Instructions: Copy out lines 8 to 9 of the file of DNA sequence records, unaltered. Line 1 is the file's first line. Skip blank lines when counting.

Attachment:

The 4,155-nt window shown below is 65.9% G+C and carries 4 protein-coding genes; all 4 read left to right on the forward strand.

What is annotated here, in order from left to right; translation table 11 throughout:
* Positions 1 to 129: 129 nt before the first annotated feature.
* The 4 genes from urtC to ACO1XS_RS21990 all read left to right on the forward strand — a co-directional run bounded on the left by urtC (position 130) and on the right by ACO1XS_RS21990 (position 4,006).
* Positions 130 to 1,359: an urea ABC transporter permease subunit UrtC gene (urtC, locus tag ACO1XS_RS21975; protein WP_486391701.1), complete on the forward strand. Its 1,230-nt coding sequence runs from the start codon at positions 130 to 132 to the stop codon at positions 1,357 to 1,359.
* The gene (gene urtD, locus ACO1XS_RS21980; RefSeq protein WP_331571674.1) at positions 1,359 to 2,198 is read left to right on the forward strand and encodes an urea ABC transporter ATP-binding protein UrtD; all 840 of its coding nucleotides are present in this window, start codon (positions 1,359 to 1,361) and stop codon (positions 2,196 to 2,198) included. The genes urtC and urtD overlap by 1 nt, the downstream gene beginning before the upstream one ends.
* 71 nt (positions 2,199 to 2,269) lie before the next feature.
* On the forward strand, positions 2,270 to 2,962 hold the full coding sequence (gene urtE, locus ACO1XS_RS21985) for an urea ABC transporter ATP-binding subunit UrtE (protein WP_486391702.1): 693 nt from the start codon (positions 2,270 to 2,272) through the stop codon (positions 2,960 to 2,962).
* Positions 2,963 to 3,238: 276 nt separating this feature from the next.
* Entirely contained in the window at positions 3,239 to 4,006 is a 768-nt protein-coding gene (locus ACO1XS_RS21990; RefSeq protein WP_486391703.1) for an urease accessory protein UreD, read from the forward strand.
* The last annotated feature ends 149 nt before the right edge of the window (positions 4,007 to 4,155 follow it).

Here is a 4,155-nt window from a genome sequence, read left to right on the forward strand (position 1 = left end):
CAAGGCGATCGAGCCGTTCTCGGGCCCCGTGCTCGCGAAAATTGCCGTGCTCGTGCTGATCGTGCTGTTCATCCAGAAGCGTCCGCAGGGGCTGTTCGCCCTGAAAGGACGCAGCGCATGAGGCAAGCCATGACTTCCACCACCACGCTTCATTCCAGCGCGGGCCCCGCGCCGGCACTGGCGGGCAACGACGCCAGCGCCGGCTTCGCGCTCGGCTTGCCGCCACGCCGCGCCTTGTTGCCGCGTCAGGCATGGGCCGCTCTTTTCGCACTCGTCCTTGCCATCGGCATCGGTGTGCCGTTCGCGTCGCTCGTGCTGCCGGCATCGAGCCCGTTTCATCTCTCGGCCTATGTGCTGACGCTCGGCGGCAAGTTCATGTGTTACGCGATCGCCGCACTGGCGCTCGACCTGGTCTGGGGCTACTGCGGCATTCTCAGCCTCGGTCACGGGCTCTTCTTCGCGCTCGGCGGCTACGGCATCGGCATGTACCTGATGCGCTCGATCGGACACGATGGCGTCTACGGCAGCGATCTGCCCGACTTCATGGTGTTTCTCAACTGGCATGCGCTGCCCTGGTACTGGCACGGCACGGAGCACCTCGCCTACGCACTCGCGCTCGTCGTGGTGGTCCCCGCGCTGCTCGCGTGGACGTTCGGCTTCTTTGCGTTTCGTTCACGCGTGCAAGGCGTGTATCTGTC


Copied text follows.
* On the forward strand, positions 2,270 to 2,962 hold the full coding sequence (gene urtE, locus ACO1XS_RS21985) for an urea ABC transporter ATP-binding subunit UrtE (protein WP_486391702.1): 693 nt from the start codon (positions 2,270 to 2,272) through the stop codon (positions 2,960 to 2,962).
* Positions 2,963 to 3,238: 276 nt separating this feature from the next.